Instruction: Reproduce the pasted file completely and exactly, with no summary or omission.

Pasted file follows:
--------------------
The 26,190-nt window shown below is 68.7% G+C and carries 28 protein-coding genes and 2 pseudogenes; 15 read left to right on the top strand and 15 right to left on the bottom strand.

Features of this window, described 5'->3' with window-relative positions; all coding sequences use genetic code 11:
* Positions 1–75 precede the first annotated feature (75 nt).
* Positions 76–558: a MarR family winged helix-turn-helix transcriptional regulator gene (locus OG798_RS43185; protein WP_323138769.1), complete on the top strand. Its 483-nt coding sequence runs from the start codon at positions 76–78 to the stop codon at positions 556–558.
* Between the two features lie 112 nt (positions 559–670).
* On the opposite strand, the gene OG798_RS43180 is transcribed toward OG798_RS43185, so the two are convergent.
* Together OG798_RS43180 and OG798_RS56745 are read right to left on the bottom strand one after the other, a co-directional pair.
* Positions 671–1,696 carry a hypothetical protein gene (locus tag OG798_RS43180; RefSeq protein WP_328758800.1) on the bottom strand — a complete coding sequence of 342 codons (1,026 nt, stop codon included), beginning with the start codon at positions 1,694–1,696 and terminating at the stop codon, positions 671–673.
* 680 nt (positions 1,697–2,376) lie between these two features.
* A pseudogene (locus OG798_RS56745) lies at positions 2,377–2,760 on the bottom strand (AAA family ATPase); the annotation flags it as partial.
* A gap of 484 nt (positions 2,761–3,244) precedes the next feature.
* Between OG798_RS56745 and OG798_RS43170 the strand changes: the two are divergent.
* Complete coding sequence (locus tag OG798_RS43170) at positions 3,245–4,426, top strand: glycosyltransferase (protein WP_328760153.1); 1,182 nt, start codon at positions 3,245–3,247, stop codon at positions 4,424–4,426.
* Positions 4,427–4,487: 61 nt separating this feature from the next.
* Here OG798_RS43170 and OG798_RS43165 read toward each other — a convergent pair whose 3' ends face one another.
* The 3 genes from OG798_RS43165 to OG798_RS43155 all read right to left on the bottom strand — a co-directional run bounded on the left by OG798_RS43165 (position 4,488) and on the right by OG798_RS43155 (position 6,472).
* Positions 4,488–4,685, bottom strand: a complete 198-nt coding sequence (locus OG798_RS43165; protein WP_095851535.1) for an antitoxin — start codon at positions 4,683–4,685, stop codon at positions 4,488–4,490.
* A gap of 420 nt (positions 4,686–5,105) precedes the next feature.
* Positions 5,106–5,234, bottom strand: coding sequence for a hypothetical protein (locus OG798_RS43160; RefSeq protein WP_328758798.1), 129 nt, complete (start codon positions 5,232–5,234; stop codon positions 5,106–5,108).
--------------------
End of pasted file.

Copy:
The 26,190-nt window shown below is 68.7% G+C and carries 28 protein-coding genes and 2 pseudogenes; 15 read left to right on the top strand and 15 right to left on the bottom strand.

Features of this window, described 5'->3' with window-relative positions; all coding sequences use genetic code 11:
* Positions 1–75 precede the first annotated feature (75 nt).
* Positions 76–558: a MarR family winged helix-turn-helix transcriptional regulator gene (locus OG798_RS43185; protein WP_323138769.1), complete on the top strand. Its 483-nt coding sequence runs from the start codon at positions 76–78 to the stop codon at positions 556–558.
* Between the two features lie 112 nt (positions 559–670).
* On the opposite strand, the gene OG798_RS43180 is transcribed toward OG798_RS43185, so the two are convergent.
* Together OG798_RS43180 and OG798_RS56745 are read right to left on the bottom strand one after the other, a co-directional pair.
* Positions 671–1,696 carry a hypothetical protein gene (locus tag OG798_RS43180; RefSeq protein WP_328758800.1) on the bottom strand — a complete coding sequence of 342 codons (1,026 nt, stop codon included), beginning with the start codon at positions 1,694–1,696 and terminating at the stop codon, positions 671–673.
* 680 nt (positions 1,697–2,376) lie between these two features.
* A pseudogene (locus OG798_RS56745) lies at positions 2,377–2,760 on the bottom strand (AAA family ATPase); the annotation flags it as partial.
* A gap of 484 nt (positions 2,761–3,244) precedes the next feature.
* Between OG798_RS56745 and OG798_RS43170 the strand changes: the two are divergent.
* Complete coding sequence (locus tag OG798_RS43170) at positions 3,245–4,426, top strand: glycosyltransferase (protein WP_328760153.1); 1,182 nt, start codon at positions 3,245–3,247, stop codon at positions 4,424–4,426.
* Positions 4,427–4,487: 61 nt separating this feature from the next.
* Here OG798_RS43170 and OG798_RS43165 read toward each other — a convergent pair whose 3' ends face one another.
* The 3 genes from OG798_RS43165 to OG798_RS43155 all read right to left on the bottom strand — a co-directional run bounded on the left by OG798_RS43165 (position 4,488) and on the right by OG798_RS43155 (position 6,472).
* Positions 4,488–4,685, bottom strand: a complete 198-nt coding sequence (locus OG798_RS43165; protein WP_095851535.1) for an antitoxin — start codon at positions 4,683–4,685, stop codon at positions 4,488–4,490.
* A gap of 420 nt (positions 4,686–5,105) precedes the next feature.
* Positions 5,106–5,234, bottom strand: coding sequence for a hypothetical protein (locus OG798_RS43160; RefSeq protein WP_328758798.1), 129 nt, complete (start codon positions 5,232–5,234; stop codon positions 5,106–5,108).